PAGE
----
【?】 = missing or illegible kanji in the original manuscript.

【kanji】 = probable character inserted where a kanji is missing or illegible in the original manuscript.

(kanji) = notes added/inserted in the original manuscript in different writing style/hand.

* following a kanji = the preceding kanji was written with a non-standard or old version of the ideograph in the original manuscript by Isshi Bunshu.

Par. 1

【??????????? - 11 kanji missing】
... 於 ...
【?????? - 6 kanji missing】
... 貴、

- Opening paragraph – Worm-eaten - upper right corner of the scroll damaged by insects.
11 kanji missing.
1 kanji: “… at …” [Jap.: ni oite].
6 kanji missing.
1 kanji: ”… honor(able) …”[Jap.: ki].

Par. 2:

其名曰『山堂【無月】庵主』、

”[As for] That [personal] name, [he] is called Sandō Mugetsu, the hermit.”

Par. 3:

其宗曰『虚無自然』、

”[As for] That sect, [it] is called “K(y)omu Nature” [Jap.: K(y)omu Shizen].”

Par. 4:

我聞
【?? - 1 or 2 kanji missing】
人虚無本源、

“I have inquired with a [1 kanji missing: ‘learned’?] person regarding the origin of [the]‘K(y)omu’.”

Par. 5:

竺土有狐伯僧*
【? - 1 kanji missing】
中興也、

“[I learned that:] In India there was a clever, old monk [1 kanji missing: ‘who was the’?] founder.”

Par. 6:

支那有普化、我朝自, 法燈國師會裡得始祖如何、

“In China there was Fuke; [as for] my [own] country itself, how possibly could Hottō Kokushi accomplish as the originator of the congregation?”

Par. 7:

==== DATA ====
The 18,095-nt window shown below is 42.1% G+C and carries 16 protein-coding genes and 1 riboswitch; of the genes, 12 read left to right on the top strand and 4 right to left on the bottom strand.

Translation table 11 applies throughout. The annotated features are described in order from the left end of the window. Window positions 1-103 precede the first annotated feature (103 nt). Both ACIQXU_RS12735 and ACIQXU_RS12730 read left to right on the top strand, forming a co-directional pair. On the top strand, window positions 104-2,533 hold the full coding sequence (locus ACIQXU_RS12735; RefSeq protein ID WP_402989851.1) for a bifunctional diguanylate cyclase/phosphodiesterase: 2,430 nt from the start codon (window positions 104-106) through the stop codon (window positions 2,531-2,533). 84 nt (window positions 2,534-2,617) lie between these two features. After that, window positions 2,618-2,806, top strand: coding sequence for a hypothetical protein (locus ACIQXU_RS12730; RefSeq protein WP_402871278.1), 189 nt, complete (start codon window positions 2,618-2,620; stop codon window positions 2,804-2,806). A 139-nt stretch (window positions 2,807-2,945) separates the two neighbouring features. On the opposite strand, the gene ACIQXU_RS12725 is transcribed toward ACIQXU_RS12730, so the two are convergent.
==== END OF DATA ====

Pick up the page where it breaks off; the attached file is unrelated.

國師入唐時,虚無四人各従國師而得々來本朝,

“When Kokushi was in China, one after the other four K(y)omu persons joined him and, succesfully, came [back with Kokushi] to this country.”

Par. 8:

(然)後彼四老之派脉分、作四爾來洋々乎、偏扶桑國、

“Later, the paths [lit.: 'branch veins'] of these honorary men separated into four, respectively [thus totalling 16], and - travelling in all directions - wherever they came they brought relief to the Buddhist community."

Par. 9:

雖*然今時修行小保戒律而己、

“However, the ascetic practice [Jap.: shugyō] in present times is only poorly [lit.: ‘little’] observing the commandments; and that is so indeed.”

Par. 10:

顧其為人,十之九者不徹宗旨*本源、

“When I examine those persons who are practicing [as k(y)omu], nine out of ten [of them] do not understand the original essence [lit.: ‘source’] of the sect’s instructions.”

Par. 11:

徒作席帽下之愁人、

“[Their] Lack of devotion makes [them into] but miserable persons underneath basket hats.”

Par. 12:

而東走西奔、空彷*人門戸而己、

“And so, hurrying in the East and hastening in the West, they simply wander absentmindedly [or, ‘in vain’] around people’s gates; and that is so indeed!

Par. 13:

雖*喫寶積肉*残不翻普化筋斗、

“Even though they ate the earthly remains of [Banzan] Hōshaku, they would certainly never change into the muscles [i.e.: the ‘logic’] of Fuke!”

Par. 14:

一箇尺八人々、雖*具足、只耳處聞聲、未眼處聞聲*、

“[As for] Persons with one shakuhachi, although [they are] equipped [with it], it is the ear that manages hearing - not the eye that manages hearing.”

Par. 15:

夫尺八者、製以竹之三節
【? - 1 kanji missing】
中空洞、
而有風路之通、四孔與一孔各々表裏、